Campaigners are demanding the National Police Chief’s Council stops cracking down on the right to protest. Will you join us?
The decisions to arrest people at the vigils for Sarah Everard weren’t made by the Home Secretary – it was made by senior officers in the police. It was the National Police Chiefs’ Council (NPCC), not the High Court, which told police forces last week that they could not waive lockdown guidance and must make arrests any #ReclaimTheStreets vigils.
Most importantly it has been senior police officers who have lobbied for far-reaching new powers in the Police, Crime and Sentencing Bill currently making its way through parliament. This is why just opposing this legislation is not enough. Parliament can give the police more powers, but it is police commanders who always take the operational decisions to enforce the law – how and when to severely restrict the ability to organise and participate in protests.
Time and again, the police have shown themselves utterly incapable of protecting our rights. From the violent response to black-led protests during the 2020 Black Lives Matter uprisings to the systematic targeting of organisers for harassment, surveillance and arrest, the police have consistently abused the powers they already have.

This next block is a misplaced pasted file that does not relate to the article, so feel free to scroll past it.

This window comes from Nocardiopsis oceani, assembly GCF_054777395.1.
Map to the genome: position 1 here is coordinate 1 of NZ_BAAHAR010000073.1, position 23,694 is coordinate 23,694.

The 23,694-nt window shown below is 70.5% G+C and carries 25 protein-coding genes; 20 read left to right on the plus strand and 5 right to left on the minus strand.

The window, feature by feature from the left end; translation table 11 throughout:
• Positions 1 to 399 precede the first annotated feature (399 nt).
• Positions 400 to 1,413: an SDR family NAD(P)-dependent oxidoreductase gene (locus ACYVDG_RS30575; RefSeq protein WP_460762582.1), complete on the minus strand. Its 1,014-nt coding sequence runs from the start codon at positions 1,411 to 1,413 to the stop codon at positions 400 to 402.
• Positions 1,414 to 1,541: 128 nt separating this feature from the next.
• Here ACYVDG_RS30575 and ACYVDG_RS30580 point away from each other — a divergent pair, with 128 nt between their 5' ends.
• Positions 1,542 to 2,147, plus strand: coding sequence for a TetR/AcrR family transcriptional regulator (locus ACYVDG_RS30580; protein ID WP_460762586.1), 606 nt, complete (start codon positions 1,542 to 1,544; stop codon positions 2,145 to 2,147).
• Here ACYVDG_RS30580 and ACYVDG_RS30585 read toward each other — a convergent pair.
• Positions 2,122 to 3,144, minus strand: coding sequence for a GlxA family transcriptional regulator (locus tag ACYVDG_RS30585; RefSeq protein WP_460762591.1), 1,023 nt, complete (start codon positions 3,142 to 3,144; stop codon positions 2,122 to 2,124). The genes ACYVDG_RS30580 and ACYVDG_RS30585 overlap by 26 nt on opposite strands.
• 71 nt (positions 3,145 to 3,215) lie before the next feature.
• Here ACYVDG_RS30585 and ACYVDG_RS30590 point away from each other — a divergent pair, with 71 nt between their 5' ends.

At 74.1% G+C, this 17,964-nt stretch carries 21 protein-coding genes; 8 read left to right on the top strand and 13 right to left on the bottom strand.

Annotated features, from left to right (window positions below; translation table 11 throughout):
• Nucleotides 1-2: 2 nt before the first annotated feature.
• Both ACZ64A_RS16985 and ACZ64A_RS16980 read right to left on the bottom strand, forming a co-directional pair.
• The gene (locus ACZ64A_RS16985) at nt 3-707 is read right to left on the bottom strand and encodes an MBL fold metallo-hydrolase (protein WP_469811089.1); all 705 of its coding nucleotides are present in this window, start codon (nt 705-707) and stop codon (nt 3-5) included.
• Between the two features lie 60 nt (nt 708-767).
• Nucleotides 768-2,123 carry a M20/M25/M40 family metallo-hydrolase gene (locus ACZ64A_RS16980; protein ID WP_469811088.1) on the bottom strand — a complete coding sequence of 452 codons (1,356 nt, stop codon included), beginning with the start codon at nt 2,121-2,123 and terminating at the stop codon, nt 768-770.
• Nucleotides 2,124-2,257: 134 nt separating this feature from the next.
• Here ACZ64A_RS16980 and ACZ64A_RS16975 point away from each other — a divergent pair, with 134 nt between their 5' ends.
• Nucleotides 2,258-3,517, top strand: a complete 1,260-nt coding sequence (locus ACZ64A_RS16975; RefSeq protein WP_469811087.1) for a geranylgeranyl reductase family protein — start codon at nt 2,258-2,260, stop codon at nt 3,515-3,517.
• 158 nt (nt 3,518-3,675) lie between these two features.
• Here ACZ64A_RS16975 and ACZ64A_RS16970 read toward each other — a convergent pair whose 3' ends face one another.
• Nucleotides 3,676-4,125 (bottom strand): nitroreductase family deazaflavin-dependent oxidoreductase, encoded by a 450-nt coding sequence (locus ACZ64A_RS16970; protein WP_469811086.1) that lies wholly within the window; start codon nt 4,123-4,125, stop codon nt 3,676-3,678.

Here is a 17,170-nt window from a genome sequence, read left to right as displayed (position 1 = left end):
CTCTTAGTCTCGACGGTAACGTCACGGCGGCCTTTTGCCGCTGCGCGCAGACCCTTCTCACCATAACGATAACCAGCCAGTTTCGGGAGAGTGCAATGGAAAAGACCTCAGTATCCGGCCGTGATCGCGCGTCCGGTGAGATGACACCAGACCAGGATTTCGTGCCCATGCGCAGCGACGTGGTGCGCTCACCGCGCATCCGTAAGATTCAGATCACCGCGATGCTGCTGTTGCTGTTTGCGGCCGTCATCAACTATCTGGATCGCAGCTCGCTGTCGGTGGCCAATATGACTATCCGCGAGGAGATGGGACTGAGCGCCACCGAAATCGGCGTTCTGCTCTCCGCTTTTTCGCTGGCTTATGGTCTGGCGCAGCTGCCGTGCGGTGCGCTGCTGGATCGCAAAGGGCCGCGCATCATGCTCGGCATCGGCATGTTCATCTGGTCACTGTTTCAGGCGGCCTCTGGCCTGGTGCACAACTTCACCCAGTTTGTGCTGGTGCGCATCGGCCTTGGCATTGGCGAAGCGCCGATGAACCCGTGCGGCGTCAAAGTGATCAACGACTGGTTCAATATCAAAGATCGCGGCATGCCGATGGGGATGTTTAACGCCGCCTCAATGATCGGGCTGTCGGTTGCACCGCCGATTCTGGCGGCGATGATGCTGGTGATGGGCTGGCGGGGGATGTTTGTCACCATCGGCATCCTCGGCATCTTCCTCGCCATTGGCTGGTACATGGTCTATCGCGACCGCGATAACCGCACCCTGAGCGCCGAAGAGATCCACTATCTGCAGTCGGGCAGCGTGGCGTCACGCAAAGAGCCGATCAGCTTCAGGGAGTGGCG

That’s why Netpol created the Charter for Freedom of Assembly Rights. With a coalition of other campaigners, we think it is time the police committed to respecting Britain’s existing human rights commitments by adopting the Charter – or explained to the public why they refuse to do so.
We’re calling a day of online action on Friday 19 March. We’ll be contacting the National Police Chief’s Council to demand they adopt the Charter and respect the right to protest. Will you join us?
Sign up to the Netpol mailing list to receive easy-to-use email and tweet templates straight to your inbox.
There’s some template email text you can copy and reword – also as a Google Doc here:
To the National Police Chief’s Council, I am appalled by the recent decision to arrest women taking part in the Reclaim These Streets protest at Clapham Common. I am aware this decision was endorsed by and based on advice from the National Police Chiefs’ Council. Time and again, I believe the police have shown themselves unable or unwilling to protect our rights to protest. That is why I urge the National Police Chief’s Council to adopt Netpol’s eleven-point Charter for Freedom of Assembly Rights. Developed in consultation with grassroots groups, and backed by a coalition of organisations, the Charter sets out what people taking part in protests have the right to expect from the police. The Charter includes the rights and freedoms that are already written into existing human rights standards and case law. You can read a full copy of the Charter at https://netpol.org/wp-content/uploads/2021/03/Charter-for-Freedom-of-Assembly-Rights.pdf I hope the NPCC is willing to adopt the Charter. If your organisation will not do so, please can you explain to me what your objections are to international human rights obligations? Your faithfully,